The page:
Veteran coach Tracy Jackson has no interest in a Barlow football rebuild: ‘We should have very high expectations for ourselves’

By Mike Wilson

SBLive Oregon will break down every 6A, 5A and 4A team in the state leading up to the 2021 fall football season. Here’s our look at the Barlow Bruins of the Class 6A Mt. Hood Conference.

Photo by Chase Allgood



Tracy Jackson, first season (107-166 in 29 seasons)


2021 (spring): 3-3 overall, 2-1 in Mt. Hood

2019: 10-3 overall, 3-1 in Mt. Hood (lost in semifinals)  

2018: 7-4 overall, 3-1 in Mt. Hood (lost in second round) 


WR/LB Jackson Kane

QB Cyle Calcagno

RB Carter Baggs


Senior RB/DB Yamato Uptegrove

Jackson said Uptegrove stands out for his strength, his speed and his smarts. “He’ll probably be valedictorian,” Jackson said. “He’s just super sharp, and he’s got great skills.”

Senior RB/LB Jake Fay

Fay was the Bruins’ leading rusher last season, posting team highs of 85 carries, 537 yards (6.3 yards per rush) and four touchdowns. Jackson said Fay stands out for his leadership abilities as well as his physical skills. “He’s a hard-nosed runner with good speed,” Jackson said. “Our intention is to be a physical football team, and he embodies that as a running back.”

Senior TE/RB/LB Andrew Collins

Collins stood out on defense as a junior, setting the stage for what could be a monster senior season. “He’s kind of our defensive leader, another extremely intelligent kid,” Jackson said. “He’s got great skills. He’s really tough to pin down as far as getting him blocked.” Collins could play at tight end or running back on offense. “We’ll have to see where we need him the most,” Jackson said.

Senior RB/DB Gavin Dow

The 5-foot-11 Dow is part of a well-regarded senior class and is expected to contribute on both sides of the line of scrimmage. “He has good speed, great hands,” Jackson said. “He’s a defensive playmaker. He’s really good one-on-one defending in space, and he’s got long arms, so he’s not afraid to rip a ball out.”

Senior OT/DT Ethan Lavin

Lavin is 6-feet-2 and 305 pounds, a prominent member of an offensive line that will be counted on in the Bruins’ run-heavy offense. “He’s a big, bulky, tough O-lineman who has a lot of experience,” Jackson said. Jackson said the five tackle-to-tackle starters on the offensive line could average 250 pounds.

Senior C/DL Yosta Asimi 

Like Lavin, Asimi is a returning starter. “He’s a good, dependable snapper,” Jackson said. “And he’s quick off the ball defensively, too.”

Senior QB/LB Ethan Jones

This will be Jones’ first season as a starting quarterback after he received occasional action last season behind starter Cyle Calcagno. “He can run and throw — and he’ll do both,” Jackson said. “I watched him on film and saw him do some things as a backup quarterback that were a great fit for what we’re running. He’s also got that leadership component to him. He understands what leaders do.”


Some coaches, upon taking over a program, take a long view and say that time will be needed to align their philosophies with a team and its players and not to expect immediate results. Not Jackson, at least not at Barlow. Entering his 30th season in Oregon as a head coach, he’s in “now” mode.

“We want to be good right now,” Jackson said. “We should have very high expectations for ourselves. I know I have high expectations for us.”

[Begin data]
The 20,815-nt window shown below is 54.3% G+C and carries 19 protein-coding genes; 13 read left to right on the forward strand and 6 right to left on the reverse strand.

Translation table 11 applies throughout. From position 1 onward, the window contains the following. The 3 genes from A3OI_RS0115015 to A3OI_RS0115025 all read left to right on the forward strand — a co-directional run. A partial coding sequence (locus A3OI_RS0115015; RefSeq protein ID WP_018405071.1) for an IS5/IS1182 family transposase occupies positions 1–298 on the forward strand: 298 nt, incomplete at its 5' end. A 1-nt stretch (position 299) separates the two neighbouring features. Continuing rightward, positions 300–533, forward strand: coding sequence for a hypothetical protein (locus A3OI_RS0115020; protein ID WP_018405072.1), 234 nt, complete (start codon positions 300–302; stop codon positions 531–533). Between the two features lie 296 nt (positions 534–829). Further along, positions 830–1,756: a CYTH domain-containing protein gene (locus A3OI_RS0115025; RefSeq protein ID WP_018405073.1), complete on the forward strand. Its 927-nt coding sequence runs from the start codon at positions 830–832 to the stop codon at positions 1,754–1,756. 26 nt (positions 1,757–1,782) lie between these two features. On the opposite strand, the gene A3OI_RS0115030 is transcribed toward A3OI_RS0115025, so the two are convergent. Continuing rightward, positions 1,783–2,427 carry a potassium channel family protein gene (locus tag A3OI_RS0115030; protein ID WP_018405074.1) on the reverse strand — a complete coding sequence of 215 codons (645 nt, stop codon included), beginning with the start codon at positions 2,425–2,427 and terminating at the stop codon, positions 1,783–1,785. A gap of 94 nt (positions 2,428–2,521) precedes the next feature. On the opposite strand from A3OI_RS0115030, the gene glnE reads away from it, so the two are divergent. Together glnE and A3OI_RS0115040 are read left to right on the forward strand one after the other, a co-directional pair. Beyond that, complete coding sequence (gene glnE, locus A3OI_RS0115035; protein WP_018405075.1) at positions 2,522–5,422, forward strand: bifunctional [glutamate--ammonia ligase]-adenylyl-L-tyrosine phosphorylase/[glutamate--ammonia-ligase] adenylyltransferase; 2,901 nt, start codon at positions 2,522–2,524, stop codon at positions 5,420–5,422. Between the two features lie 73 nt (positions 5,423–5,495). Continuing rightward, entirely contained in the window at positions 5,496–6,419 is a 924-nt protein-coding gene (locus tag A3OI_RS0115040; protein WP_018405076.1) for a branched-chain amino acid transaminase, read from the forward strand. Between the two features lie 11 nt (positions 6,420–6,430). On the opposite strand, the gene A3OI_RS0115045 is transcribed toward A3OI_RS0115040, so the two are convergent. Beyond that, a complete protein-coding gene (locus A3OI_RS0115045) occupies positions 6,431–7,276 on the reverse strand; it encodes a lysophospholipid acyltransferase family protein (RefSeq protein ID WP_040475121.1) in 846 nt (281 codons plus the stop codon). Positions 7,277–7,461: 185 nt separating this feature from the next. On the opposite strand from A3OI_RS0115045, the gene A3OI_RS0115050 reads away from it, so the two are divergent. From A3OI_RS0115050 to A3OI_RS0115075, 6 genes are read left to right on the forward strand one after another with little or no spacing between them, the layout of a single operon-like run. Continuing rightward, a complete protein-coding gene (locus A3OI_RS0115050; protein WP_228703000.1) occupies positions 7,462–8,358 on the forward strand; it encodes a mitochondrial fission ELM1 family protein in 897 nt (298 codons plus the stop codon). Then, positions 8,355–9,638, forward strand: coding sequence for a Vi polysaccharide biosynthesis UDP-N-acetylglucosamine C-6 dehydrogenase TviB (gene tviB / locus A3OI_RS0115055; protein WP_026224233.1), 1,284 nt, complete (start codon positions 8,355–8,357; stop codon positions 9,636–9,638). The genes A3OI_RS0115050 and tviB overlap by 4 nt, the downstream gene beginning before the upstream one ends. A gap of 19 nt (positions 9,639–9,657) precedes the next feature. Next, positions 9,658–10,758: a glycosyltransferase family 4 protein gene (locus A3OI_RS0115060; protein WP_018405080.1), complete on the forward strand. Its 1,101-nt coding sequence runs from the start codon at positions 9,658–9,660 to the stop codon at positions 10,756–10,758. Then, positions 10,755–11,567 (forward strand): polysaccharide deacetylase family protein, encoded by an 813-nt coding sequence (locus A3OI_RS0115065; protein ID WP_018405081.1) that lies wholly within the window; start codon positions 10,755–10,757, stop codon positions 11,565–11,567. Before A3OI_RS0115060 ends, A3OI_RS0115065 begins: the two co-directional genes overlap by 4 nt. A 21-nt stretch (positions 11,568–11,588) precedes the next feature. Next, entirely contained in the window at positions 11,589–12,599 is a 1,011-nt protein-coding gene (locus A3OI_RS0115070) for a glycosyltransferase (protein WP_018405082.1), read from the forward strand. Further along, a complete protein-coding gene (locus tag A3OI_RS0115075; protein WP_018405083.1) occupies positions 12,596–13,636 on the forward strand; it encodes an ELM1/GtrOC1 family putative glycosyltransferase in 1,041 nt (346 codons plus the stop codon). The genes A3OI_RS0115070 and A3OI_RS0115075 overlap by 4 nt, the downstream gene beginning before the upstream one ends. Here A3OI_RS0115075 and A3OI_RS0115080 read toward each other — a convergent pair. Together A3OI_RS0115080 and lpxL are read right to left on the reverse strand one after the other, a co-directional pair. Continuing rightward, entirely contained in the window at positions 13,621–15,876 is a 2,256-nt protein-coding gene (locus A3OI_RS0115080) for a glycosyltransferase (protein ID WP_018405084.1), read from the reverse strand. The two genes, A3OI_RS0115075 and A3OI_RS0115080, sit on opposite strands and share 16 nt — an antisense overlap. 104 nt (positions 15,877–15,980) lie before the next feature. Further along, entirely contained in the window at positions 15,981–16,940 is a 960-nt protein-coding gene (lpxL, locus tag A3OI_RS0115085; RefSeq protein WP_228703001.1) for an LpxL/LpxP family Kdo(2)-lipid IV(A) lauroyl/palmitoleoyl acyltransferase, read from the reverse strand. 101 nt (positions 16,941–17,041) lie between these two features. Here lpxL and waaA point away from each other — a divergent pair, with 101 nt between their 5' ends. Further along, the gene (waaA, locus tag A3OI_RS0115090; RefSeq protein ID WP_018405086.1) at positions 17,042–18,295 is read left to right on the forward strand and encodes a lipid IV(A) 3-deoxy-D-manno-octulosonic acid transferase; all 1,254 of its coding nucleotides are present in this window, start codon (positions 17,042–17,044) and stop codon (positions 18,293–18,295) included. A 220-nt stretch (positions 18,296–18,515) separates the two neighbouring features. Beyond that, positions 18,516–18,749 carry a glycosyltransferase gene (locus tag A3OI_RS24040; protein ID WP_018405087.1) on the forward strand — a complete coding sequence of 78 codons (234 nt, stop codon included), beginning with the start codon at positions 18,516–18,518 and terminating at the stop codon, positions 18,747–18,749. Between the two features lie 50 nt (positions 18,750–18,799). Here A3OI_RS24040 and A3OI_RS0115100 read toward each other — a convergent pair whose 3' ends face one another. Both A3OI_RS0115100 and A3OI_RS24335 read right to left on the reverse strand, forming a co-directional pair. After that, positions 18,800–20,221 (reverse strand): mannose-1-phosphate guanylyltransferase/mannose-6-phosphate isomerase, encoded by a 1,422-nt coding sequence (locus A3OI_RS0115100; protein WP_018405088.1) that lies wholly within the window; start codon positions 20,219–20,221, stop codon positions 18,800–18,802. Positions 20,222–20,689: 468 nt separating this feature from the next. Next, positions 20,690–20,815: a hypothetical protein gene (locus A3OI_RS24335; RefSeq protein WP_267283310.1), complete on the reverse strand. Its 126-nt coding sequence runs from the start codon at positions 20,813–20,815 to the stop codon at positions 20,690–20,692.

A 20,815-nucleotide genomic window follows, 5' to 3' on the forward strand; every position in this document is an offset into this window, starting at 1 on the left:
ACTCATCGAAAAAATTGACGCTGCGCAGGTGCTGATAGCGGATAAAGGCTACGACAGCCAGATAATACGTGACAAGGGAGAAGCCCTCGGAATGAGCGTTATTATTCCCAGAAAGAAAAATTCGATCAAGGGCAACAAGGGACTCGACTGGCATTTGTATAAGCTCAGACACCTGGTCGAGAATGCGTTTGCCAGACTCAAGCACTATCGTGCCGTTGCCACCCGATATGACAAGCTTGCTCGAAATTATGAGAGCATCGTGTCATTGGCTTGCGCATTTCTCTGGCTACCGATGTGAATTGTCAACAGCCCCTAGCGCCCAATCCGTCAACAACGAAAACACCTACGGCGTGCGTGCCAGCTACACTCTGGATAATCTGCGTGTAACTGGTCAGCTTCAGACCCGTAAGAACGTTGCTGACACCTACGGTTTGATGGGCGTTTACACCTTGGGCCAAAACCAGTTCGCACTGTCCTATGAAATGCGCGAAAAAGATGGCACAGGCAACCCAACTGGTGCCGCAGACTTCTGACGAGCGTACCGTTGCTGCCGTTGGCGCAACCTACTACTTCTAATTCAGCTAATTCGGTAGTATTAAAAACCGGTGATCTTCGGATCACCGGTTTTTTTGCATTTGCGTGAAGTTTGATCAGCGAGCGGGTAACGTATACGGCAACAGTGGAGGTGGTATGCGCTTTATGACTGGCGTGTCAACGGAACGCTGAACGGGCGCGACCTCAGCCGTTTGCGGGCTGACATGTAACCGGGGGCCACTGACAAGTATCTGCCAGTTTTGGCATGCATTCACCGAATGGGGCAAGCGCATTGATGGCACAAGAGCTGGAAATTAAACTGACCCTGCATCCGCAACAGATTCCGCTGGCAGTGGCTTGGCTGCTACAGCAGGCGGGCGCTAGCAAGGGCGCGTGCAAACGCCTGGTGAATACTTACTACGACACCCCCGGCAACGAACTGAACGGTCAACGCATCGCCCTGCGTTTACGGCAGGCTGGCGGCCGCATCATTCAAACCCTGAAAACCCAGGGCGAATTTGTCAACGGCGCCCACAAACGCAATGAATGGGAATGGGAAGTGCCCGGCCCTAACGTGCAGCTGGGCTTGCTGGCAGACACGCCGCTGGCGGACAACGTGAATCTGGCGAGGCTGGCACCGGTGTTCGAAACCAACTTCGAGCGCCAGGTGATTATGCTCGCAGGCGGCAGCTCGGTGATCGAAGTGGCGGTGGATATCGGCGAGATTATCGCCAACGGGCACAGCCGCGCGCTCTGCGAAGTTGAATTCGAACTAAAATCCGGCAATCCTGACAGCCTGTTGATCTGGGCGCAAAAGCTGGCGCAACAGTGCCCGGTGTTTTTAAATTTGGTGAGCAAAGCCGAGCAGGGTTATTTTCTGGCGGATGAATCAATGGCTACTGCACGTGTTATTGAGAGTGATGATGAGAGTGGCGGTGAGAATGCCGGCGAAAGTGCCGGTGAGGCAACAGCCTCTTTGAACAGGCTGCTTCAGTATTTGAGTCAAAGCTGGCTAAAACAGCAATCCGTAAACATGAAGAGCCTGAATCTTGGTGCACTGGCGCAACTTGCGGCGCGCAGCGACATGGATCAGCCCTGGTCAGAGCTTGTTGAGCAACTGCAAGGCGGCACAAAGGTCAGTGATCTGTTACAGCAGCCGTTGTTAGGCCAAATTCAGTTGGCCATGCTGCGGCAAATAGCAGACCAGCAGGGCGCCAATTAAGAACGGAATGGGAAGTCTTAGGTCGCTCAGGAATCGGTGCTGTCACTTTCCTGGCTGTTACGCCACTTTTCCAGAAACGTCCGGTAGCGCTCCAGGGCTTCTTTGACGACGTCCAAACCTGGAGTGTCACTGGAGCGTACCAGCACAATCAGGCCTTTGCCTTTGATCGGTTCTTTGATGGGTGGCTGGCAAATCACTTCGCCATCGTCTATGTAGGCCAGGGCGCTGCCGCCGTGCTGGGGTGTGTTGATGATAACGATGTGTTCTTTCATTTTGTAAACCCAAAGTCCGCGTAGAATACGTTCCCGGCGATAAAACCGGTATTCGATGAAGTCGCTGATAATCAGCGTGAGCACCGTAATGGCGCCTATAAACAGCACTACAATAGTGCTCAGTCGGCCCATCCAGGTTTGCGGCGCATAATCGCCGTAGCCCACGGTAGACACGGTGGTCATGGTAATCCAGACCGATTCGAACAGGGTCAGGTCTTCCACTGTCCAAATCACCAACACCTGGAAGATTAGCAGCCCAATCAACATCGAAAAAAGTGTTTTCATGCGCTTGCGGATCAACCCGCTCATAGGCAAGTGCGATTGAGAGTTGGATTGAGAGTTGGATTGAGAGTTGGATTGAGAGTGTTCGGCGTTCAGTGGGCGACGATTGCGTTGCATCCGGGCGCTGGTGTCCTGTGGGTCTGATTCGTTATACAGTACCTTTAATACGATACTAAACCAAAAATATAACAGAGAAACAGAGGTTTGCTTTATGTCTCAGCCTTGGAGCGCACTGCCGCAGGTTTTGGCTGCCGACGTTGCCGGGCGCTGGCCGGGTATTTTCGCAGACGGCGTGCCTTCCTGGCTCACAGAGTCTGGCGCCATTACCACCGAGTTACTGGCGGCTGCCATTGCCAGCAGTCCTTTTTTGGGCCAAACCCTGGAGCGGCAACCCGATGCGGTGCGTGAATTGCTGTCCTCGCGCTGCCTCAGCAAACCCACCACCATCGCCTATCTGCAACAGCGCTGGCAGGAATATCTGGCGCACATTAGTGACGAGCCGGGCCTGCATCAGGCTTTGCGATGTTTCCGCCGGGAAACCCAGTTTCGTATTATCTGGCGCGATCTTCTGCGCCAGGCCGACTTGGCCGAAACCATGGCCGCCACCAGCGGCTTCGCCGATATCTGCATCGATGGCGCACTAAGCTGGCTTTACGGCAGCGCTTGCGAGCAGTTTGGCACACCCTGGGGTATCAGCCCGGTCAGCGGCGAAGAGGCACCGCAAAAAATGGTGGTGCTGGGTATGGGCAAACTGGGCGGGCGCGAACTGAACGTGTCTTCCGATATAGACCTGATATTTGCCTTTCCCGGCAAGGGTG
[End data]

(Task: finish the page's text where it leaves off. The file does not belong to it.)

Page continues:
Jackson succeeds Chris Koenig, who served as head coach last season on an interim basis after the school rescinded its contract offer to David Kilpatrick-White, who was hired to succeed Terry Summerfield, whose 22-year tenure as the Bruins’ head coach ended with a run to the semifinals of the 2019 OSAA Class 6A playoffs.

“To me, Barlow is one of the best jobs in the state — brand new facility, brand new stadium, the school’s been totally redone,” Jackson said. “You look around and you see all these super things about the job and the situation.”

Jackson said he and the school and community are a match in their football philosophy.

“We want to be the physical outliers in that we’re going to play double tight (end) most of the time, and we’re going to run the ball tough,” he said. “That’s the identity we want. That’s an identity I think the Barlow kids already embrace and like and value.”

Jackson said he has met some coaches in the local youth program feeding the high school in Gresham, and he sees buy-in there, too.

“When I got the job, I got the chance to meet the (high school) kids,” he added, “and I saw it was an even better fit than I thought. It’s a great place for me to be right now. I think we have common ground with parents and with kids about our style of play.”

The Bruins return four of five starters on the offensive line and have an overall robust senior class. Although Jones is new as a starting quarterback, having so much experience in front of him should allow him to find his stride.

With a roster without many seniors in the spring, Barlow was 3-3. This season, looking at the Mt. Hood Conference, Barlow could be the dividing line between the widely acknowledged favorites (Central Catholic and Clackamas) and the remainder of the conference’s teams.

Getting one of the Mt. Hood Conference’s three guaranteed spots in the OSAA playoffs looks like a highly attainable goal.

“We want to win game No. 1,” Jackson said. “And we’ll just take it from there, week by week. There’s no rebuilding going on here. We’re setting out to be as good as can be.”


“We want to be rock solid and give our kids a great experience and be as successful as we can be.” — Tracy Jackson



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